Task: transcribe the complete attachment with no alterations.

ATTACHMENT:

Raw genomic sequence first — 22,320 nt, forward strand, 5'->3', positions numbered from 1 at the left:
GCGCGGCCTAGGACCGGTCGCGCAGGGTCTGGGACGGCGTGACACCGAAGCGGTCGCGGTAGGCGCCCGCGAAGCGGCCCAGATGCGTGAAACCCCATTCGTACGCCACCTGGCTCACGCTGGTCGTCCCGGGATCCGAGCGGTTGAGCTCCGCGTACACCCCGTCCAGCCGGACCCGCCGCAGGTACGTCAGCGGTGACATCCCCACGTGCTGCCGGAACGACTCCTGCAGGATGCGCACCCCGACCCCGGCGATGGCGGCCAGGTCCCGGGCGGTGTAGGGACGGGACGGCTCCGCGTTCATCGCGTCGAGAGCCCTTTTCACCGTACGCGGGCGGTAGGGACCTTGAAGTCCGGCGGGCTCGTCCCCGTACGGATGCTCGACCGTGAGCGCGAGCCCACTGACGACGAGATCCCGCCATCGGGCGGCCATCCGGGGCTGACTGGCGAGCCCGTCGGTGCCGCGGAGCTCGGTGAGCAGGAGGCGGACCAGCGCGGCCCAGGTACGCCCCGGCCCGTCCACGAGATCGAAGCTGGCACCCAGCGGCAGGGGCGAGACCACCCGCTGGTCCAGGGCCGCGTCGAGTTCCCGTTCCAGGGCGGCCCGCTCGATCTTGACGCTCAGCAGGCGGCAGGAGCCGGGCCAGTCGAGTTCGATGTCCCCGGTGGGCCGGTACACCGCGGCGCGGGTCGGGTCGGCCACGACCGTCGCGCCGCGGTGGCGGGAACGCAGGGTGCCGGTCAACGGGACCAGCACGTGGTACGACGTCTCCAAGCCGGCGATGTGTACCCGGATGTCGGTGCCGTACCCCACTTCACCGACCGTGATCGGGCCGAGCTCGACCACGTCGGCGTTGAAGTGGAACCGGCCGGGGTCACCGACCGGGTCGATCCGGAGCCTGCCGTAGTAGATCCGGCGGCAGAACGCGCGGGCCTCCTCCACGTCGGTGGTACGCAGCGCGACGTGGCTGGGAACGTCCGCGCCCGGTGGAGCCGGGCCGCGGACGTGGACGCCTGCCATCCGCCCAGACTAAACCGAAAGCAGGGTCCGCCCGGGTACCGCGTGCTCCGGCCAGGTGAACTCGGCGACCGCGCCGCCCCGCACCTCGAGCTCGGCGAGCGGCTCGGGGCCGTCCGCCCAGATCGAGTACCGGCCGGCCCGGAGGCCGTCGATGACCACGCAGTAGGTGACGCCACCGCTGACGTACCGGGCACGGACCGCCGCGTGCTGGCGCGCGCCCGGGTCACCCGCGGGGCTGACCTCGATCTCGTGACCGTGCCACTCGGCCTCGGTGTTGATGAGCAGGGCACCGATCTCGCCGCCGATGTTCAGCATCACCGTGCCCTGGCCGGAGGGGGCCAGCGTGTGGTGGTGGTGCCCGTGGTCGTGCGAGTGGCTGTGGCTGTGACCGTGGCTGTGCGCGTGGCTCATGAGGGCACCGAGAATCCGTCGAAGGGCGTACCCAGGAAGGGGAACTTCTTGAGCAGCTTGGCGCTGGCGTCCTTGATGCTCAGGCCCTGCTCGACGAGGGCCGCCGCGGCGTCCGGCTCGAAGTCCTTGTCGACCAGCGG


Raw genomic sequence first — 22,320 nt, forward strand, 5'->3', positions numbered from 1 at the left:
GCGCGGCCTAGGACCGGTCGCGCAGGGTCTGGGACGGCGTGACACCGAAGCGGTCGCGGTAGGCGCCCGCGAAGCGGCCCAGATGCGTGAAACCCCATTCGTACGCCACCTGGCTCACGCTGGTCGTCCCGGGATCCGAGCGGTTGAGCTCCGCGTACACCCCGTCCAGCCGGACCCGCCGCAGGTACGTCAGCGGTGACATCCCCACGTGCTGCCGGAACGACTCCTGCAGGATGCGCACCCCGACCCCGGCGATGGCGGCCAGGTCCCGGGCGGTGTAGGGACGGGACGGCTCCGCGTTCATCGCGTCGAGAGCCCTTTTCACCGTACGCGGGCGGTAGGGACCTTGAAGTCCGGCGGGCTCGTCCCCGTACGGATGCTCGACCGTGAGCGCGAGCCCACTGACGACGAGATCCCGCCATCGGGCGGCCATCCGGGGCTGACTGGCGAGCCCGTCGGTGCCGCGGAGCTCGGTGAGCAGGAGGCGGACCAGCGCGGCCCAGGTACGCCCCGGCCCGTCCACGAGATCGAAGCTGGCACCCAGCGGCAGGGGCGAGACCACCCGCTGGTCCAGGGCCGCGTCGAGTTCCCGTTCCAGGGCGGCCCGCTCGATCTTGACGCTCAGCAGGCGGCAGGAGCCGGGCCAGTCGAGTTCGATGTCCCCGGTGGGCCGGTACACCGCGGCGCGGGTCGGGTCGGCCACGACCGTCGCGCCGCGGTGGCGGGAACGCAGGGTGCCGGTCAACGGGACCAGCACGTGGTACGACGTCTCCAAGCCGGCGATGTGTACCCGGATGTCGGTGCCGTACCCCACTTCACCGACCGTGATCGGGCCGAGCTCGACCACGTCGGCGTTGAAGTGGAACCGGCCGGGGTCACCGACCGGGTCGATCCGGAGCCTGCCGTAGTAGATCCGGCGGCAGAACGCGCGGGCCTCCTCCACGTCGGTGGTACGCAGCGCGACGTGGCTGGGAACGTCCGCGCCCGGTGGAGCCGGGCCGCGGACGTGGACGCCTGCCATCCGCCCAGACTAAACCGAAAGCAGGGTCCGCCCGGGTACCGCGTGCTCCGGCCAGGTGAACTCGGCGACCGCGCCGCCCCGCACCTCGAGCTCGGCGAGCGGCTCGGGGCCGTCCGCCCAGATCGAGTACCGGCCGGCCCGGAGGCCGTCGATGACCACGCAGTAGGTGACGCCACCGCTGACGTACCGGGCACGGACCGCCGCGTGCTGGCGCGCGCCCGGGTCACCCGCGGGGCTGACCTCGATCTCGTGACCGTGCCACTCGGCCTCGGTGTTGATGAGCAGGGCACCGATCTCGCCGCCGATGTTCAGCATCACCGTGCCCTGGCCGGAGGGGGCCAGCGTGTGGTGGTGGTGCCCGTGGTCGTGCGAGTGGCTGTGGCTGTGACCGTGGCTGTGCGCGTGGCTCATGAGGGCACCGAGAATCCGTCGAAGGGCGTACCCAGGAAGGGGAACTTCTTGAGCAGCTTGGCGCTGGCGTCCTTGATGCTCAGGCCCTGCTCGACGAGGGCCGCCGCGGCGTCCGGCTCGAAGTCCTTGTCGACCAGCGG